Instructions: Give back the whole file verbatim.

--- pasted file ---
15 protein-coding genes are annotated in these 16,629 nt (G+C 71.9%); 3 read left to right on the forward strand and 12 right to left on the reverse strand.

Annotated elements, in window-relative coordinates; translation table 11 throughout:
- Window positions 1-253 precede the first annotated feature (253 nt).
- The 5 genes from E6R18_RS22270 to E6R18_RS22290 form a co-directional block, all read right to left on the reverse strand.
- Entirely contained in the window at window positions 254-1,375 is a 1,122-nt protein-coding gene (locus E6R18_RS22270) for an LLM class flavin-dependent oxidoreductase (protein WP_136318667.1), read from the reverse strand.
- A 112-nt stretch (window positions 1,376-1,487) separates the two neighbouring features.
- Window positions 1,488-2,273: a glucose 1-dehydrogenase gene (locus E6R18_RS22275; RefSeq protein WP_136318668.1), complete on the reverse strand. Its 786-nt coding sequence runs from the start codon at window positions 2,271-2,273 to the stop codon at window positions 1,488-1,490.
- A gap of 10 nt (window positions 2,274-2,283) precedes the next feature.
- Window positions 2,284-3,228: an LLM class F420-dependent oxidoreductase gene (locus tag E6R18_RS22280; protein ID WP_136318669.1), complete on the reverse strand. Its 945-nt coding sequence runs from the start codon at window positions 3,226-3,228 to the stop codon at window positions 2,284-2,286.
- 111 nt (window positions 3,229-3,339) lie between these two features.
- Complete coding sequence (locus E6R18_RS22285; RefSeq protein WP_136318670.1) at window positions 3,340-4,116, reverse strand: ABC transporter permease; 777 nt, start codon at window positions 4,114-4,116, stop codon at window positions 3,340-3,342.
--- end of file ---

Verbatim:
15 protein-coding genes are annotated in these 16,629 nt (G+C 71.9%); 3 read left to right on the forward strand and 12 right to left on the reverse strand.

Annotated elements, in window-relative coordinates; translation table 11 throughout:
- Window positions 1-253 precede the first annotated feature (253 nt).
- The 5 genes from E6R18_RS22270 to E6R18_RS22290 form a co-directional block, all read right to left on the reverse strand.
- Entirely contained in the window at window positions 254-1,375 is a 1,122-nt protein-coding gene (locus E6R18_RS22270) for an LLM class flavin-dependent oxidoreductase (protein WP_136318667.1), read from the reverse strand.
- A 112-nt stretch (window positions 1,376-1,487) separates the two neighbouring features.
- Window positions 1,488-2,273: a glucose 1-dehydrogenase gene (locus E6R18_RS22275; RefSeq protein WP_136318668.1), complete on the reverse strand. Its 786-nt coding sequence runs from the start codon at window positions 2,271-2,273 to the stop codon at window positions 1,488-1,490.
- A gap of 10 nt (window positions 2,274-2,283) precedes the next feature.
- Window positions 2,284-3,228: an LLM class F420-dependent oxidoreductase gene (locus tag E6R18_RS22280; protein ID WP_136318669.1), complete on the reverse strand. Its 945-nt coding sequence runs from the start codon at window positions 3,226-3,228 to the stop codon at window positions 2,284-2,286.
- 111 nt (window positions 3,229-3,339) lie between these two features.
- Complete coding sequence (locus E6R18_RS22285; RefSeq protein WP_136318670.1) at window positions 3,340-4,116, reverse strand: ABC transporter permease; 777 nt, start codon at window positions 4,114-4,116, stop codon at window positions 3,340-3,342.